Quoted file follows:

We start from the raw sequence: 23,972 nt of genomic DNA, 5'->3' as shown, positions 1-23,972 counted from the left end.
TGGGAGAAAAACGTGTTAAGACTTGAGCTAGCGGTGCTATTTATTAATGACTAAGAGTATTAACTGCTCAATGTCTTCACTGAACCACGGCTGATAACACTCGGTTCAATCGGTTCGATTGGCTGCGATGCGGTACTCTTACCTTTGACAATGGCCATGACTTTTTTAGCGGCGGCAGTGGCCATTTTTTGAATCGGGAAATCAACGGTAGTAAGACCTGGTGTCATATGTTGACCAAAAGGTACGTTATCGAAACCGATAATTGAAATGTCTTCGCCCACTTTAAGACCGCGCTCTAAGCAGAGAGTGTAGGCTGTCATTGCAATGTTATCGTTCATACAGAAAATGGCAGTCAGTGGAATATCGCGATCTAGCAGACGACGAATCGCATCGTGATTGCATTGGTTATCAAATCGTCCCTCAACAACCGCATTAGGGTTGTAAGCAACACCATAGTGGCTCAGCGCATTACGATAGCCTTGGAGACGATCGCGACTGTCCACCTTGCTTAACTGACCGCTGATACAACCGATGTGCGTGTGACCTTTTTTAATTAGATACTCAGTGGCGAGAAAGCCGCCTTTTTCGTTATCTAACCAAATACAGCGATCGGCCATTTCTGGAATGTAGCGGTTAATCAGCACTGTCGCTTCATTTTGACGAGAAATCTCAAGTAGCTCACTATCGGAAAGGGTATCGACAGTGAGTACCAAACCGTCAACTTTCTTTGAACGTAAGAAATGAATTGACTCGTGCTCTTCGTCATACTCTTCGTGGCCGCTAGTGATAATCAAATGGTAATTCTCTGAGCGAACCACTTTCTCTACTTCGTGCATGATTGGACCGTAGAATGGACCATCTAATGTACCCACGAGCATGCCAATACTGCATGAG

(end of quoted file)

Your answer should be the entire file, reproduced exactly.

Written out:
We start from the raw sequence: 23,972 nt of genomic DNA, 5'->3' as shown, positions 1-23,972 counted from the left end.
TGGGAGAAAAACGTGTTAAGACTTGAGCTAGCGGTGCTATTTATTAATGACTAAGAGTATTAACTGCTCAATGTCTTCACTGAACCACGGCTGATAACACTCGGTTCAATCGGTTCGATTGGCTGCGATGCGGTACTCTTACCTTTGACAATGGCCATGACTTTTTTAGCGGCGGCAGTGGCCATTTTTTGAATCGGGAAATCAACGGTAGTAAGACCTGGTGTCATATGTTGACCAAAAGGTACGTTATCGAAACCGATAATTGAAATGTCTTCGCCCACTTTAAGACCGCGCTCTAAGCAGAGAGTGTAGGCTGTCATTGCAATGTTATCGTTCATACAGAAAATGGCAGTCAGTGGAATATCGCGATCTAGCAGACGACGAATCGCATCGTGATTGCATTGGTTATCAAATCGTCCCTCAACAACCGCATTAGGGTTGTAAGCAACACCATAGTGGCTCAGCGCATTACGATAGCCTTGGAGACGATCGCGACTGTCCACCTTGCTTAACTGACCGCTGATACAACCGATGTGCGTGTGACCTTTTTTAATTAGATACTCAGTGGCGAGAAAGCCGCCTTTTTCGTTATCTAACCAAATACAGCGATCGGCCATTTCTGGAATGTAGCGGTTAATCAGCACTGTCGCTTCATTTTGACGAGAAATCTCAAGTAGCTCACTATCGGAAAGGGTATCGACAGTGAGTACCAAACCGTCAACTTTCTTTGAACGTAAGAAATGAATTGACTCGTGCTCTTCGTCATACTCTTCGTGGCCGCTAGTGATAATCAAATGGTAATTCTCTGAGCGAACCACTTTCTCTACTTCGTGCATGATTGGACCGTAGAATGGACCATCTAATGTACCCACGAGCATGCCAATACTGCATGAG